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Education spillovers: empirical evidence in rural India

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  • Véronique Gille
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    Abstract

    Purpose – Empirical evidence of education spillovers in developing countries and rural contexts is scarce and focuses on specific channels. The purpose of this paper is to provide evidence of such spillovers in rural India, by evaluating the overall impact of neighbours' education on farm productivity. Design/methodology/approach – The author uses cross-sectional data from the India Human Development Survey of 2005. Spatial econometric tools are used to take into account social distance between neighbours. To be sure that the author's definition of a neighbourhood does not drive the results, three different definitions of neighbours were tested. Findings – The results show that education spillovers are substantial: one additional year in the mean level of education of neighbours increases households' farm productivity by 2 per cent. These findings are robust to changes in specification. Research limitations/implications – The results open the way to further research. In particular, this paper does not explore the channels through which this spillover effect happens. Practical implications – This paper confirms the choice of improving education in developing countries: giving a child education will certainly provide him/her with greater revenues and it may also provide his/her neighbours with greater revenues. The paper shows the importance for policy makers of taking into account education spillovers and policies' complementarity when facing political trade-offs. Originality/value – This paper is one of the few to underline that education externalities do not only exist in urban contexts and education spillovers do not only occur between workers of the manufacturing and service sectors. There are also spillovers in sectors considered as more traditional, such as agriculture. JEL classification: D1, I2, O1, R3

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    Bibliographic Info

    Article provided by Emerald Group Publishing in its journal Indian Growth and Development Review.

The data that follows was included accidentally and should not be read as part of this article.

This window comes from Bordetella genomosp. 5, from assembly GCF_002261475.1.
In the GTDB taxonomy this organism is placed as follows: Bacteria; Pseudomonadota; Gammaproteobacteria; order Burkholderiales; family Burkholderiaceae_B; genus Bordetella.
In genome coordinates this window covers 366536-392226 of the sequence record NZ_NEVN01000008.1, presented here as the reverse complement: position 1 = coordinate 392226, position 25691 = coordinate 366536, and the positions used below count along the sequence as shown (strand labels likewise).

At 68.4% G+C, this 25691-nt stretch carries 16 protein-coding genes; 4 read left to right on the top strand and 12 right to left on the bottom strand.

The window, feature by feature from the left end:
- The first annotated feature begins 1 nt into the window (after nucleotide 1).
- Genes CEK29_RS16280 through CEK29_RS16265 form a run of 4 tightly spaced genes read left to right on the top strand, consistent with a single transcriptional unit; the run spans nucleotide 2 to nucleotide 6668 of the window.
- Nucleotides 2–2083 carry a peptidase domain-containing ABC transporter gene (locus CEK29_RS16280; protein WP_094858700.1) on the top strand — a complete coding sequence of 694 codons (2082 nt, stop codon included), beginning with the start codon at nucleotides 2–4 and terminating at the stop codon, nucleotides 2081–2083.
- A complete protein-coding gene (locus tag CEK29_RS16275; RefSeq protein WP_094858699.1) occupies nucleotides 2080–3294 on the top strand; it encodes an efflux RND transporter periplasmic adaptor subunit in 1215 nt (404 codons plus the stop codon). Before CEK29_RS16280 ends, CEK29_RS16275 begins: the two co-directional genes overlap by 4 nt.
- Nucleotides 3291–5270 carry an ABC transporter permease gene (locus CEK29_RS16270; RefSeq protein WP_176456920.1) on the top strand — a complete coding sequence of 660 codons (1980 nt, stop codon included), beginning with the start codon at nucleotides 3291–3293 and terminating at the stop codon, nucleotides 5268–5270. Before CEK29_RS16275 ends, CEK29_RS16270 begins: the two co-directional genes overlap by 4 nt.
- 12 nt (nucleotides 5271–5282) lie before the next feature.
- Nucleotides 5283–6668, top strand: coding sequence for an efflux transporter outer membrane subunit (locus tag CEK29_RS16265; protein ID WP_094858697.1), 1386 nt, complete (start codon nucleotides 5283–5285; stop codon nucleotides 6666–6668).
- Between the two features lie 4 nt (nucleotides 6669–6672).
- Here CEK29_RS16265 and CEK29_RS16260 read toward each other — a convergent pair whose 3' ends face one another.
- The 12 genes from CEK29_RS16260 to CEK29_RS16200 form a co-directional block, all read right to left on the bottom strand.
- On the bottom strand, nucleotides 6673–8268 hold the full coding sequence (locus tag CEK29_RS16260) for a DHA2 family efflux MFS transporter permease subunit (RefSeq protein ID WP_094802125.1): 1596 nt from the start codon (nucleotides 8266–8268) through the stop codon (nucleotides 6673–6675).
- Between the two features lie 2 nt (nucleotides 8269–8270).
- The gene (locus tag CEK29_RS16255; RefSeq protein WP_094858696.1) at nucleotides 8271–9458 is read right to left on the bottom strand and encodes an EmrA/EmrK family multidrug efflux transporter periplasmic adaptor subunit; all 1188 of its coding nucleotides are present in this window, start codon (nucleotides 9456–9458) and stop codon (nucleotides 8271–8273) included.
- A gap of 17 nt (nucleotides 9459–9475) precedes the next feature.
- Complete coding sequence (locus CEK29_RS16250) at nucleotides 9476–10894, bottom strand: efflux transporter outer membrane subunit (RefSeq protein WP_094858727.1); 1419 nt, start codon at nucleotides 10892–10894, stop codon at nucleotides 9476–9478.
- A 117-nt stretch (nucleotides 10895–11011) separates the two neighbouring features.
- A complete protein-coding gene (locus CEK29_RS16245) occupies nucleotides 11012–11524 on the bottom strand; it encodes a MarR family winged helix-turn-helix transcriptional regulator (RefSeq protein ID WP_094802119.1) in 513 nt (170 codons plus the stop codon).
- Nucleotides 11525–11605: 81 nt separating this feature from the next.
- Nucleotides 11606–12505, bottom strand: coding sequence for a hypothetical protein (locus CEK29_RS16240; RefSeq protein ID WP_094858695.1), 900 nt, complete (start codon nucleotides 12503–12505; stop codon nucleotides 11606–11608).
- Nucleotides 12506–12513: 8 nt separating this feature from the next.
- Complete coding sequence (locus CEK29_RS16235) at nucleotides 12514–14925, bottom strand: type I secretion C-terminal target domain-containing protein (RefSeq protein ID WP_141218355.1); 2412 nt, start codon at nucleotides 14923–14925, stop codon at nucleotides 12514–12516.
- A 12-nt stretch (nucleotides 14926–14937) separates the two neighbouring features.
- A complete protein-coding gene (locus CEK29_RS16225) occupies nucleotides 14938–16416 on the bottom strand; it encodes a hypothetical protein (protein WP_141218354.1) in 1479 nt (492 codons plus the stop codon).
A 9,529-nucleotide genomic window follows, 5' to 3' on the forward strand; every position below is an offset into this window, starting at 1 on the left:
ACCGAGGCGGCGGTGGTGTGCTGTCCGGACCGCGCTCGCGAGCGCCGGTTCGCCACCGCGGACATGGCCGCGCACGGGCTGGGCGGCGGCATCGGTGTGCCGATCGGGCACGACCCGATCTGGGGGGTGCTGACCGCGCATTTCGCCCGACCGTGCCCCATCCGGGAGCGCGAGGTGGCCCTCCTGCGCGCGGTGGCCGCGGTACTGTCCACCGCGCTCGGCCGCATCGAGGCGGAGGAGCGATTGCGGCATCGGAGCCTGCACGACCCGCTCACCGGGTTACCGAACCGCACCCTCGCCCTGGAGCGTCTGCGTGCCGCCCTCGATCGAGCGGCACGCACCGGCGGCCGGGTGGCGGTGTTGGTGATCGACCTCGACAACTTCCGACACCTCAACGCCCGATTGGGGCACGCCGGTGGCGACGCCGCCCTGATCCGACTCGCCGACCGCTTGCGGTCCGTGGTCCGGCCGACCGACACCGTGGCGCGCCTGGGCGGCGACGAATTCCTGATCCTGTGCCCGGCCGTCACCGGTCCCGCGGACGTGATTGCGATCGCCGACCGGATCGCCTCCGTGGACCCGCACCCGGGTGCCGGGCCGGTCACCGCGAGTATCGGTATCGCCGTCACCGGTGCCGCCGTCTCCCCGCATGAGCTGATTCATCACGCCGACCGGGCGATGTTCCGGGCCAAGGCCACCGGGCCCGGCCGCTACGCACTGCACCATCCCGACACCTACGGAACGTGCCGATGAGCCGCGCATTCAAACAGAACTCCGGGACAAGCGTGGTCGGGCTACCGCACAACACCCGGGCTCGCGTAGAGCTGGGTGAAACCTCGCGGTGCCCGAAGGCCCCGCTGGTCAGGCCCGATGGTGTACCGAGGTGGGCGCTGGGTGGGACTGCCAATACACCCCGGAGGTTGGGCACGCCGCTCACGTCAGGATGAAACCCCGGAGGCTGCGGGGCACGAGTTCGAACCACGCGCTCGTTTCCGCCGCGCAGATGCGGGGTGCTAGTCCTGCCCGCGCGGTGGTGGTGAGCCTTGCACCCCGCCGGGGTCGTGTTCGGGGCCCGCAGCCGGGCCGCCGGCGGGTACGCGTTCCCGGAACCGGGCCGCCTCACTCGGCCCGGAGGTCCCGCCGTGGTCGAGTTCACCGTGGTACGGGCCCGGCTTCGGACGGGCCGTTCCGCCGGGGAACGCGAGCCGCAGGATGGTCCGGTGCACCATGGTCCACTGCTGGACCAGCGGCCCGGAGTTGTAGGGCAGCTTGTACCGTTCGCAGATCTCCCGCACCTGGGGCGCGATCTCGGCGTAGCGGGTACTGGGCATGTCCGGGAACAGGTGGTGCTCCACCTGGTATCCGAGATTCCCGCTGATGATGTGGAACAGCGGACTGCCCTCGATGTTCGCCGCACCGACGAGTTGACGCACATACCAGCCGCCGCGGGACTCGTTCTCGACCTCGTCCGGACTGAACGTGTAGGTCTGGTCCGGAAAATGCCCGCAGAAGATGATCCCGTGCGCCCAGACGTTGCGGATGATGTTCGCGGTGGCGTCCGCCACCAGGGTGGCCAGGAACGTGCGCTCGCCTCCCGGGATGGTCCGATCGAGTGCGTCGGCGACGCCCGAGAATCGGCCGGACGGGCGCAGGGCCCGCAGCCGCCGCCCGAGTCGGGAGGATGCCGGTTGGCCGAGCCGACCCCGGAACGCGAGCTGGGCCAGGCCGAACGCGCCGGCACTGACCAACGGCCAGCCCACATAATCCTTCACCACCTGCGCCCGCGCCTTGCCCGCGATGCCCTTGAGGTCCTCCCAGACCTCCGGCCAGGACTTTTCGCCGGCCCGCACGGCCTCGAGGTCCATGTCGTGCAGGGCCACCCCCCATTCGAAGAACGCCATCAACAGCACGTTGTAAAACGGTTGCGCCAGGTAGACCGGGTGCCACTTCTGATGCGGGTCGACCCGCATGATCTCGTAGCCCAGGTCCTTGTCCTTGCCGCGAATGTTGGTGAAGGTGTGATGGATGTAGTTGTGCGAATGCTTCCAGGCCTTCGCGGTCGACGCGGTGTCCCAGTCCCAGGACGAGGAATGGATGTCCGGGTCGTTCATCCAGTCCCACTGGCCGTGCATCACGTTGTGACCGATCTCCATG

Volume (Year): 5 (2012)
    Issue (Month): 1 (April)
    Pages: 4-24

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    Handle: RePEc:eme:igdrpp:v:5:y:2012:i:1:p:4-24

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    Related research

    Keywords: Agriculture; Education externalities; Farm productivity; Farms; Growth and development strategies; Human capital; India; Learning spillovers; Rural India; Rural regions;

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    References

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    1. Banerjee, Abhijit & Iyer, Lakshmi & Somanathan, Rohini, 2008. "Public Action for Public Goods," Handbook of Development Economics, Elsevier.
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    11. Conley Timothy G. & Flyer Fredrick & Tsiang Grace R, 2003. "Spillovers from Local Market Human Capital and the Spatial Distribution of Productivity in Malaysia," The B.E. Journal of Economic Analysis & Policy, De Gruyter, vol. 3(1), pages 1-47, December.
    12. Munshi, Kaivan, 2004. "Social learning in a heterogeneous population: technology diffusion in the Indian Green Revolution," Journal of Development Economics, Elsevier, vol. 73(1), pages 185-213, February.
    13. Moretti, Enrico, 2004. "Human capital externalities in cities," Handbook of Regional and Urban Economics, in: J. V. Henderson & J. F. Thisse (ed.), Handbook of Regional and Urban Economics, edition 1, volume 4, chapter 51, pages 2243-2291 Elsevier.
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    Cited by:
    1. Mussa, Richard, 2014. "Externalities of Education on Efficiency and Production Uncertainty of Maize in Rural Malawi," MPRA Paper 54628, University Library of Munich, Germany.

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